WW2 had a lasting impact on Homer that went beyond just the military presence. Many soldiers who were stationed there returned after the war to settle in the area, having grown fond of its natural beauty. The influx of veterans helped drive new construction and expanded the town’s population. Although most military facilities were decommissioned, Homer’s wartime role secured its status as an important port and regional hub.

1964 Earthquake

On March 27, 1964, the most powerful earthquake recorded in North American history struck Alaska. Centered near Prince William Sound, the magnitude 9.2 megathrust earthquake caused widespread damage across south-central Alaska. In Homer, located approximately 225 miles southwest of the epicenter, the shaking lasted over 5 minutes.

The earthquake and ensuing tsunamis wreaked havoc on Homer’s infrastructure. The city’s water and electrical systems completely failed. The tsunamis flooded downtown Homer, causing severe property damage. Sections of the Homer Spit were obliterated, with docks and canneries washed out to sea. Homes collapsed and roads cracked under the intense shaking.

In the earthquake’s aftermath, Homer faced a massive rebuilding effort. With support from state and federal disaster relief, the city worked to restore critical utilities and rebuild damaged structures to modern seismic codes. The city constructed a new spit road on higher ground. Canneries and docks were rebuilt further back from the shoreline. Resilient residents banded together to repair and improve Homer’s infrastructure.

Within a few years, Homer’s progress rebuilding after the devastating 1964 earthquake demonstrated the community’s perseverance and adaptability in the face of disaster. The city emerged stronger and better prepared for future seismic events. Homer’s revitalized infrastructure became both economically and environmentally sustainable.

Modern Homer

Homer has transformed in recent decades into a popular tourist destination, known for its arts community and scenic coastal location.

The city has focused on developing its tourism industry, with lodges, hotels, restaurants, shops, galleries, and museums catering to visitors. Homer hosts several festivals and events throughout the year, such as the Kachemak Bay Shorebird Festival and the Kenai Peninsula Arts and Crafts Fair.

The Homer Spit features shops, fishing charters, kayak rentals, and wildlife viewing. Visitors can also take boat tours to view glaciers, go bear viewing, or watch salmon runs. The Pratt Museum provides information on the region’s nature, history, and culture.

Homer is home to many local artists and crafters, with galleries showcasing Alaskan art. The community celebrates arts and culture with events like the Winter Arts Faire. Public art, including the iconic Salty Dawg Saloon totem pole, can be found throughout town.

The deep water port facilities in Homer provide a base for commercial fishing and marine transport in Kachemak Bay. The harbor serves fishing boats, freight deliveries, cruise ships, and recreational vessels. Homer remains an important commercial fishing port for the region.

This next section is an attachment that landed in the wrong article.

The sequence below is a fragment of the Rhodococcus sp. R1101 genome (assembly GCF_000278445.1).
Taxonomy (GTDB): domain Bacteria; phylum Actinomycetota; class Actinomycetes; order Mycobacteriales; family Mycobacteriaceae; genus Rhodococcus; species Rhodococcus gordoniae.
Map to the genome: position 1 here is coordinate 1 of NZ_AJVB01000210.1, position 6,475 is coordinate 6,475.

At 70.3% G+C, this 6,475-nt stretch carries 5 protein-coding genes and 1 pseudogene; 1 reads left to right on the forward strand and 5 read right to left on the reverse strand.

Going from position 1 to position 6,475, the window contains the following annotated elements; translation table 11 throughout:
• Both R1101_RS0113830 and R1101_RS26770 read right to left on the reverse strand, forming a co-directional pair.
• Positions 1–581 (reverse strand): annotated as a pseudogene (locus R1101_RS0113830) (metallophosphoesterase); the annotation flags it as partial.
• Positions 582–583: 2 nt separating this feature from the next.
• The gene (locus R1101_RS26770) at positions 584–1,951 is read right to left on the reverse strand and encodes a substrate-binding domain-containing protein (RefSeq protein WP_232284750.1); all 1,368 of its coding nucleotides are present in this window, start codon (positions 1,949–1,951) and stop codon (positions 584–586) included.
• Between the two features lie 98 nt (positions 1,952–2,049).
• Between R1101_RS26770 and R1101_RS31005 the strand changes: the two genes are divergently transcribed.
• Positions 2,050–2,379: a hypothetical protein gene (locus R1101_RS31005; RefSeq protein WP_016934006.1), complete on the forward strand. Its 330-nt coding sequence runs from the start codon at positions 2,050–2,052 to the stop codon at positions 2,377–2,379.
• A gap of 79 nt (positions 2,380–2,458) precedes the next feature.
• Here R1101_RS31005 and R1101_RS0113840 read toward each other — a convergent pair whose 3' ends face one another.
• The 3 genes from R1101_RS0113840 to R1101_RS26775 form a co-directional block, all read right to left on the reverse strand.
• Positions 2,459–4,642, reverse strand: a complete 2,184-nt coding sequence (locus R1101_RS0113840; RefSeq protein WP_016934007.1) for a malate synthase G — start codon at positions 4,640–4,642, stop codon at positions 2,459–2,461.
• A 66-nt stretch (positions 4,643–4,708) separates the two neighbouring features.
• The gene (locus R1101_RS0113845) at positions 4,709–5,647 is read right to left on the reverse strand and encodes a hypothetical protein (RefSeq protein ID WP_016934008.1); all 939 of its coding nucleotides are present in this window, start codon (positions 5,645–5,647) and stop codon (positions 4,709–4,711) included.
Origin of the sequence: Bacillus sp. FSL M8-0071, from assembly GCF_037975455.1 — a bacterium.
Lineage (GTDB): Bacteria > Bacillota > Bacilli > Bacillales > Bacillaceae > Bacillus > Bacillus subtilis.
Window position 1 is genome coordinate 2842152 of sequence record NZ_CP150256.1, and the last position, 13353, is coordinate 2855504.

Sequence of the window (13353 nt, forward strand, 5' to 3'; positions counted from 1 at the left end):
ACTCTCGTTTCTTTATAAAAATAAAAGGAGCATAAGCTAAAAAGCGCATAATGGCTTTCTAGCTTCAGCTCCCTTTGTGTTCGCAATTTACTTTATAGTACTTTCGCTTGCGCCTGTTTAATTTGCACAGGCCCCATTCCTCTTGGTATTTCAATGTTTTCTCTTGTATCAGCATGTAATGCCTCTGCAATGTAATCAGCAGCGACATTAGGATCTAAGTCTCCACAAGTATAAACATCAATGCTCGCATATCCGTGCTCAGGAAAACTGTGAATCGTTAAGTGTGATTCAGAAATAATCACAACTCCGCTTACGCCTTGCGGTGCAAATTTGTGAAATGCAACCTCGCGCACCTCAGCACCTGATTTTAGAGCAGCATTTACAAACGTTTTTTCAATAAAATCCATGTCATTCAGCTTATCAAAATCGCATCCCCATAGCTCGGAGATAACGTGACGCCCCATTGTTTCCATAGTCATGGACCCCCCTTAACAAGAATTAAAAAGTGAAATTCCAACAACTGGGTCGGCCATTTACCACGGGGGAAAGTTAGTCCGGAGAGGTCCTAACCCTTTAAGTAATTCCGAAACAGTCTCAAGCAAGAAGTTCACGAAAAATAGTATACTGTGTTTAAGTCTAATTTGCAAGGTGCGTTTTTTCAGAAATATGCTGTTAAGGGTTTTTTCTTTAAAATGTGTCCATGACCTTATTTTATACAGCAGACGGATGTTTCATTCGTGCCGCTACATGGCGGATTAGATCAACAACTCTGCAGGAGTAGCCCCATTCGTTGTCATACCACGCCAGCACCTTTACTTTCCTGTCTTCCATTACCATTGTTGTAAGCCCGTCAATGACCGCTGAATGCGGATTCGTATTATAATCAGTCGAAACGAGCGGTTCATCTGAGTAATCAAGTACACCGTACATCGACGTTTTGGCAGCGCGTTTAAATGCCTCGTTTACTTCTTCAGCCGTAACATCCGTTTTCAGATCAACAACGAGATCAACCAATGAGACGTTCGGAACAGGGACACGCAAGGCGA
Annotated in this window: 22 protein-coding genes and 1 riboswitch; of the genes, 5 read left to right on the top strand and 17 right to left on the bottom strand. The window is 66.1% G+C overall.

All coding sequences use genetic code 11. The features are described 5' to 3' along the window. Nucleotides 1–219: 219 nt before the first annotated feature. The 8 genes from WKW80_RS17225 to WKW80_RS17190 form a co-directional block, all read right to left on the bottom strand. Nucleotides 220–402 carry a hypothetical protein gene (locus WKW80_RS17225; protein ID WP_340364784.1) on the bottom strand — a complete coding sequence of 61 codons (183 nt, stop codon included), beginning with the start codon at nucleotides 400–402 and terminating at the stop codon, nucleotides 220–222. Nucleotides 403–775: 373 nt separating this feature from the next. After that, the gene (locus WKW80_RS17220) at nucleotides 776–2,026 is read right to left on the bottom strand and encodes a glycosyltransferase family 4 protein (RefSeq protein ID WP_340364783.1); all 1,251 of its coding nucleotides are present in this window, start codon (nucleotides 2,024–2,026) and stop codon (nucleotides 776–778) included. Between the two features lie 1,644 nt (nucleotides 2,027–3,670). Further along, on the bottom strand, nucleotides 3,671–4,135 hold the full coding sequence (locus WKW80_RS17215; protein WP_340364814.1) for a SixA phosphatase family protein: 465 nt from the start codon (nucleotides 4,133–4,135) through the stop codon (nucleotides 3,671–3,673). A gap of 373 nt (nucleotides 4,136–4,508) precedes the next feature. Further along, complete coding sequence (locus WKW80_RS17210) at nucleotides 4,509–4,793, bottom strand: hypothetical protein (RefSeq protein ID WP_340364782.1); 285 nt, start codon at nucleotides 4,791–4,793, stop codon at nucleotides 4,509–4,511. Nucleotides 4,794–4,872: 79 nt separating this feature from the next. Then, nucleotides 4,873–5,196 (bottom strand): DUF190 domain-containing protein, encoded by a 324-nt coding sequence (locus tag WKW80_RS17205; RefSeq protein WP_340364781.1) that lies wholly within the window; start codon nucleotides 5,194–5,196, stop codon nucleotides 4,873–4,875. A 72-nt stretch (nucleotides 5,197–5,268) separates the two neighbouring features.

With an economy once focused on fishing transitioning towards tourism, Homer has developed into a popular vacation destination and artistic community, showcasing Alaskan culture and outdoor attractions. The town’s scenic coastal landscape, arts scene, and port facilities draw visitors to the area.

Natural Disasters

Homer has experienced various natural disasters throughout its history, posing risks to the town and surrounding area. Some of the major natural disasters include:


Flooding has impacted Homer, especially along the Anchor River. Major floods occurred in the winters of 1993-1994 and 2006-2007, causing the river to overflow its banks and damage homes and infrastructure in low-lying areas. The frequent floods demonstrate the need for effective flood control projects and preparation.


Wildfires are a consistent threat during the summer months around Homer, fueled by the dry conditions. In 2015, the massive Card Street wildfire burned over 6,100 acres and destroyed 11 homes on the outskirts of town. Firefighting efforts prevented further destruction. Other major fires include the 1996 Miller’s Reach fire and the 2007 East End Road fire.

Volcanic Eruptions

While not common, volcanic eruptions from the nearby Mount Augustine volcano pose a danger. In 1986, an eruption spewed ash over Homer and surrounding communities, disrupting transportation and livelihoods. Minor eruptions also occurred in 2005-2006. Monitoring and early warning systems are critical to mitigate risks from potential future volcanic activity in the region.

Proper planning and vigilance are necessary for Homer to lessen the impacts of these natural disasters on residents, infrastructure, the economy, and the area’s stunning natural environment. Education and preparedness continue to be priorities for the town.

Notable Residents

Homer, Alaska has been home to several famous people over the years. Some of the most notable include:

  • Jewel – The famous singer-songwriter was born in Homer in 1974. Many of her hit songs like “Who Will Save Your Soul” and “You Were Meant For Me” were written about her experiences growing up in Alaska. She lived in Homer until age 15.
  • Lance Mackey – Known as the “winningest musher in history”, Lance Mackey is a famous dog sled racer who calls Homer home. He has won the famous Iditarod race 4 times and the Yukon Quest race 7 times.
  • Daryll Starbird – An influential hot rod builder and automotive designer, Daryll Starbird moved to Homer in the 1970s. His custom car designs defined the radical custom car culture and hot rod style of the 1960s.
  • Tom Bodett – Author and radio personality Tom Bodett spent part of his childhood in Homer. He hosted the popular radio show “End of the Road” during the 1990s, featuring tales of his life growing up in Alaska.
  • Jewell “Sparky”sparks – A pioneer in Alaskan broadcasting, Jewell “Sparky” Sparks founded several radio stations in the Homer area beginning in 1951. Her voice was a staple on local radio for over 50 years.